Welcome to the shoulder season. I'd like to call it the Goldilocks Season, when it's not too hot but not too cold, leading to large storage injections, but "Goldilocks" has been taken over by astronomers looking for earth-like planets elsewhere in space. I guess I could expand the Goldilocks theme by calling it the Third Bowl of Porridge, but the name starts to drift from the meaning, so I'll stick with the boring old "shoulder." Anyway, the EIA announced yesterday that working gas in storage was up 112 Bcf to an even 3.1 Tcf. The weekly injection was 13% higher than last year (+99 Bcf) and 32% above the five year average (+85 Bcf). The current storage level is now 10.7% below last year (3.473 Tcf, a difference of 373 Bcf) and 11.4% below the five year average (3.499 Tcf, a difference of 399 Bcf).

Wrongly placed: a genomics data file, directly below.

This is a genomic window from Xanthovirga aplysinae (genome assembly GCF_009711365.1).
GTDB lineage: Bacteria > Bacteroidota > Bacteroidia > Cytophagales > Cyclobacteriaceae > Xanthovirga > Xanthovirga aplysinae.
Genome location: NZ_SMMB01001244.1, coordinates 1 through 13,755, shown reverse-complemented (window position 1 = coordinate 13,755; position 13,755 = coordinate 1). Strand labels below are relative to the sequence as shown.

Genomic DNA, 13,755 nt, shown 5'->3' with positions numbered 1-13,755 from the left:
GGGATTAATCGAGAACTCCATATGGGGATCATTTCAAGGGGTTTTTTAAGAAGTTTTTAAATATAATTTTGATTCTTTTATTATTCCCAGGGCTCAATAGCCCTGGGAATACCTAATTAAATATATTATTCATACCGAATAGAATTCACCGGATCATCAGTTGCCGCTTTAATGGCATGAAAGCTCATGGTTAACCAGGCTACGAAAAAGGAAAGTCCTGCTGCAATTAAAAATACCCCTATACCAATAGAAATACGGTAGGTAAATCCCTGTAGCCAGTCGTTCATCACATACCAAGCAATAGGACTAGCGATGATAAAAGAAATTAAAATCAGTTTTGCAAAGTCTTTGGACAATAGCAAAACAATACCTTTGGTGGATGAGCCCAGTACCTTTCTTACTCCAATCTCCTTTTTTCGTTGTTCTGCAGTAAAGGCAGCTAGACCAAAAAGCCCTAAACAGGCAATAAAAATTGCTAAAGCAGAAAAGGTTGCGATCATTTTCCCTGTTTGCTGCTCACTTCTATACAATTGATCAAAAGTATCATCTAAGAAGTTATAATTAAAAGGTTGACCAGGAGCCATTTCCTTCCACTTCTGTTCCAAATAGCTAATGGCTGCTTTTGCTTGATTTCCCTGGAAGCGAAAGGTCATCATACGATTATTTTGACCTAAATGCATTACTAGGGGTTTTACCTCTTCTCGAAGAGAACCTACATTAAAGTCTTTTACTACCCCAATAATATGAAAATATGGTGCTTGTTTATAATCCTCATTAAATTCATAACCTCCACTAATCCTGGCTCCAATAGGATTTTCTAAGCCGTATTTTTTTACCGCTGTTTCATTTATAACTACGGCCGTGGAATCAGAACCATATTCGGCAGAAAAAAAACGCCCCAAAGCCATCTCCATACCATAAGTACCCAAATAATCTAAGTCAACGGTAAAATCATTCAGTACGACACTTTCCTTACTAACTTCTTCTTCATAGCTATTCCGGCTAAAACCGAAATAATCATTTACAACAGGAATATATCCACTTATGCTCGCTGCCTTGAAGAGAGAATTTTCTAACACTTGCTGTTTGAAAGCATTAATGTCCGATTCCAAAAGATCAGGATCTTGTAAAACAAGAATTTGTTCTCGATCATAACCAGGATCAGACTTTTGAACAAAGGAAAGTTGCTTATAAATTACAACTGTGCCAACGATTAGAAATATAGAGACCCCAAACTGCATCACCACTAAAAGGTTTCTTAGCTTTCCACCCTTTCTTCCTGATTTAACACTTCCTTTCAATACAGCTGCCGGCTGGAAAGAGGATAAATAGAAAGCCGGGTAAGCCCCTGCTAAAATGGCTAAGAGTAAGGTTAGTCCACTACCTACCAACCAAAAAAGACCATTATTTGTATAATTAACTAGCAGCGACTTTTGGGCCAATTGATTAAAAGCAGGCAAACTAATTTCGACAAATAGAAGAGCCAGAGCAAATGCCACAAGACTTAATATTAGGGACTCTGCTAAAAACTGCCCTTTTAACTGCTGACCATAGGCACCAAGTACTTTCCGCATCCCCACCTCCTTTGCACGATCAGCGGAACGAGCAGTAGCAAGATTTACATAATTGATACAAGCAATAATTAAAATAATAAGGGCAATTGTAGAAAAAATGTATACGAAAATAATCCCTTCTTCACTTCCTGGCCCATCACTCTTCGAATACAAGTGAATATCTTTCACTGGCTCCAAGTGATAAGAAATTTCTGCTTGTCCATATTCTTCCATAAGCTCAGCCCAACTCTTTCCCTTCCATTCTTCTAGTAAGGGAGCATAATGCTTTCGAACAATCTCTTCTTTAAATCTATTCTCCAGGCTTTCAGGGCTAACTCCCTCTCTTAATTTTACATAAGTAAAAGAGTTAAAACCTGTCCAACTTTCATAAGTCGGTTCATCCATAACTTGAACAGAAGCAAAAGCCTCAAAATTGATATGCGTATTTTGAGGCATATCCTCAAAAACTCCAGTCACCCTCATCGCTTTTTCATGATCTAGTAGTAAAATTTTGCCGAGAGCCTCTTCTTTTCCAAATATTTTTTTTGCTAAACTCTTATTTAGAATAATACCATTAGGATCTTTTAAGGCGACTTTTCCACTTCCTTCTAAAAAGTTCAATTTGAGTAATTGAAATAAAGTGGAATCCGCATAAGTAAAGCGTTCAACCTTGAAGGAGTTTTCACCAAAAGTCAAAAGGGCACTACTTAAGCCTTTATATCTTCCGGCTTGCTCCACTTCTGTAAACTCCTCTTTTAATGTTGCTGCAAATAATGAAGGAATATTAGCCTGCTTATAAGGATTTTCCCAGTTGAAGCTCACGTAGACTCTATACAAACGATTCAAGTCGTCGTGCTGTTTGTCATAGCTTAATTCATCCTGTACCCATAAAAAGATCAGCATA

Temperatures in the Lower 48 last week averaged 66.4 degrees, which was 1.3 degrees warmer than last year and 1.1 degrees warmer than normal.